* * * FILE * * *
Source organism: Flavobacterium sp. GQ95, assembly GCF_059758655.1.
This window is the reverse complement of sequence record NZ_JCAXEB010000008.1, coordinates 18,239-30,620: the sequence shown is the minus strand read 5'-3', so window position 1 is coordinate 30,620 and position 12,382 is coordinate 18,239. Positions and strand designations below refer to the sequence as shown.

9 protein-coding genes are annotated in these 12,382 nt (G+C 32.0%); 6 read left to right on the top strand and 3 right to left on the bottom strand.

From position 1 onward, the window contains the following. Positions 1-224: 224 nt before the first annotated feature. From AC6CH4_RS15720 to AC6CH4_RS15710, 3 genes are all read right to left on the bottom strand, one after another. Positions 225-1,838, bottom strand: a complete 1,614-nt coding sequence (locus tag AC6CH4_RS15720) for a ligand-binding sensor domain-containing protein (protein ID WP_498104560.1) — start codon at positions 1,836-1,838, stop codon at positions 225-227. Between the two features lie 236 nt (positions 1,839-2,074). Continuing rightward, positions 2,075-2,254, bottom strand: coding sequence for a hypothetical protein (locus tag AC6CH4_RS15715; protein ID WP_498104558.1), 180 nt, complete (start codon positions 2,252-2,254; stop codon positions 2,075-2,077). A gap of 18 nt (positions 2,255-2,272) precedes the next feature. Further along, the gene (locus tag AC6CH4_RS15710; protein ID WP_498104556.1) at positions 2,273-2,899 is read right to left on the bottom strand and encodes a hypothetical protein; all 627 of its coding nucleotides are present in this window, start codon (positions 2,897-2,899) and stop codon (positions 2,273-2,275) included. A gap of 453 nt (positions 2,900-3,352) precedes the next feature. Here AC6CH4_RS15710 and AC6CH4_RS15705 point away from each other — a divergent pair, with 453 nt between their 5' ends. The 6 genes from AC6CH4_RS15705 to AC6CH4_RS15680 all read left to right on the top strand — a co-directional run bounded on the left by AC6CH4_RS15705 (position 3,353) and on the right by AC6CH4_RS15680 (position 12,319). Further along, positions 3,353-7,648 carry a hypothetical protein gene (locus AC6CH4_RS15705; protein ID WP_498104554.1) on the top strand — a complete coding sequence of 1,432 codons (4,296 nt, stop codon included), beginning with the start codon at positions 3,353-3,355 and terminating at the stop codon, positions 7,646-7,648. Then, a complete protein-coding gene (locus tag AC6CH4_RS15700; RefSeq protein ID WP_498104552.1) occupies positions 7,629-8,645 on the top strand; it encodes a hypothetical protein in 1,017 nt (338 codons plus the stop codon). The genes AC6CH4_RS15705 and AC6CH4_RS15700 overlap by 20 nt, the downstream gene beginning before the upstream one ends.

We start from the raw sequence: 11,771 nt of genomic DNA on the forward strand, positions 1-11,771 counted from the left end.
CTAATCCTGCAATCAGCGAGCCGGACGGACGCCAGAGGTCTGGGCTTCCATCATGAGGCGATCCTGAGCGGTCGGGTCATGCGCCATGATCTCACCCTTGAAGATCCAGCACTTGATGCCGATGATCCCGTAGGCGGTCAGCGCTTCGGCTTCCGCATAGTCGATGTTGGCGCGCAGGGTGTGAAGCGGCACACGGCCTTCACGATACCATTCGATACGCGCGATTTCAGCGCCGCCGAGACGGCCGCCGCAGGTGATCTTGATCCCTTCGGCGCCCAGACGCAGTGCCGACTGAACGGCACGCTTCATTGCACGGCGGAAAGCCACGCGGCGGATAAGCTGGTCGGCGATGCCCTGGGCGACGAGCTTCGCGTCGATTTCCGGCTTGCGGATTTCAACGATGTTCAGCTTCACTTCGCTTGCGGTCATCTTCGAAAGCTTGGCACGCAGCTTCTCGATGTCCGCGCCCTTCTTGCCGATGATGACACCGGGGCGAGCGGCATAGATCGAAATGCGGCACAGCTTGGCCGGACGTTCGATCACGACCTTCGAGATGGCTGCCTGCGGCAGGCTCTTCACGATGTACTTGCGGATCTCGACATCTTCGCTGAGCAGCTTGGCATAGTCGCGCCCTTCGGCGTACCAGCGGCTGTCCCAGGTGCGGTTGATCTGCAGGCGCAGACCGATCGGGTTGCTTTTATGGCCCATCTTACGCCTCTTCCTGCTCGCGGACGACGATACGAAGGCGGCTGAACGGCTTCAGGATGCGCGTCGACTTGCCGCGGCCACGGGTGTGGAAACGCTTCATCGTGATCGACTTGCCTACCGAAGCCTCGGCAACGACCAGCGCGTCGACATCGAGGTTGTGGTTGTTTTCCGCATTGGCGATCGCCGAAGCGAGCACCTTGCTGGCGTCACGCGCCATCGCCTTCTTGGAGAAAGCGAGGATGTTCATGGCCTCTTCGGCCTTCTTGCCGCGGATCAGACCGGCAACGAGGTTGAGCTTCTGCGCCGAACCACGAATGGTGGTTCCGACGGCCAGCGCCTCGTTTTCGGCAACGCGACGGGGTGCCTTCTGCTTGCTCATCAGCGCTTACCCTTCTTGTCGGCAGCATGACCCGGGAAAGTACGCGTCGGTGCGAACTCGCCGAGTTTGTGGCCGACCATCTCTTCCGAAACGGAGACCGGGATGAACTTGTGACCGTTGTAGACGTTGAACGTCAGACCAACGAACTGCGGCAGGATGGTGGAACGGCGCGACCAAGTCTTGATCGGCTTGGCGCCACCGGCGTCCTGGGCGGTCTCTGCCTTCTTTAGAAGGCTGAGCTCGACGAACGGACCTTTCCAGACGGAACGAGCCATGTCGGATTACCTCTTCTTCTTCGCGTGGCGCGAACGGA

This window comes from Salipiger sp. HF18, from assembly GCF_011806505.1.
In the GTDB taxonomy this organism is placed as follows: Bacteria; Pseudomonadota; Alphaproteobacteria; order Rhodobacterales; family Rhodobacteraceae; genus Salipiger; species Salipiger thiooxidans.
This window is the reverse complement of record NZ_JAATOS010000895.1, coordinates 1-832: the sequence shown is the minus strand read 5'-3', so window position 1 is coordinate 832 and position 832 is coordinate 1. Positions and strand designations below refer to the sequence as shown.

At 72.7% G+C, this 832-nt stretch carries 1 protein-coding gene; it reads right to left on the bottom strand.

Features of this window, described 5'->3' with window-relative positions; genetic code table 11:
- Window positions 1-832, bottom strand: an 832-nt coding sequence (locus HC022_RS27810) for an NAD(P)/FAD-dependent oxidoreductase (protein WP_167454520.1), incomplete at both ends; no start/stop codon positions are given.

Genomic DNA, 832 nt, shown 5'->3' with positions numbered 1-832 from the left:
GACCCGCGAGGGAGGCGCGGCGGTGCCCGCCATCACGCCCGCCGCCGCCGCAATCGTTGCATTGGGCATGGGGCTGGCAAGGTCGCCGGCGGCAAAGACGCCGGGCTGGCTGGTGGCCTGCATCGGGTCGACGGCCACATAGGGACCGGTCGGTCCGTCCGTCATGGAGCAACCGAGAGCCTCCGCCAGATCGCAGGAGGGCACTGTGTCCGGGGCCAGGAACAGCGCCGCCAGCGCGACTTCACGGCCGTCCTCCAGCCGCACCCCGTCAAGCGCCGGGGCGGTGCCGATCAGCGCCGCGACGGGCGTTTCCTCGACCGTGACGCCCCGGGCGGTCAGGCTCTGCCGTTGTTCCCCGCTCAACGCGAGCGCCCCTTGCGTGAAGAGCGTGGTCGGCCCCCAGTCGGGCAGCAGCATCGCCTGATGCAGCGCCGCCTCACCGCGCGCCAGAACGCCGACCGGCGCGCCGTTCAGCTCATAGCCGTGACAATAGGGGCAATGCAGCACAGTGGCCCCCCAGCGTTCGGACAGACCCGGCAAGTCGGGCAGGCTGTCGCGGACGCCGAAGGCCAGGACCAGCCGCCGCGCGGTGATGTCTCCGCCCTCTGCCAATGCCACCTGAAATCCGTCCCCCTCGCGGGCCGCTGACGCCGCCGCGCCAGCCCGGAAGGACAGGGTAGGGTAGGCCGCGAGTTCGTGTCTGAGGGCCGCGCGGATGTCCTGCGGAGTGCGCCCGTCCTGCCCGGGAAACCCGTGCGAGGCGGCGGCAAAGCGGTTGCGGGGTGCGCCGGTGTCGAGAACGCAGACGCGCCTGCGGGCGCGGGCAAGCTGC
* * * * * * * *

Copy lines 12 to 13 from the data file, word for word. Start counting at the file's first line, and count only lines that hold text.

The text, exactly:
- Window positions 1-832, bottom strand: an 832-nt coding sequence (locus HC022_RS27810) for an NAD(P)/FAD-dependent oxidoreductase (protein WP_167454520.1), incomplete at both ends; no start/stop codon positions are given.

Genomic DNA, 832 nt, shown 5'->3' with positions numbered 1-832 from the left: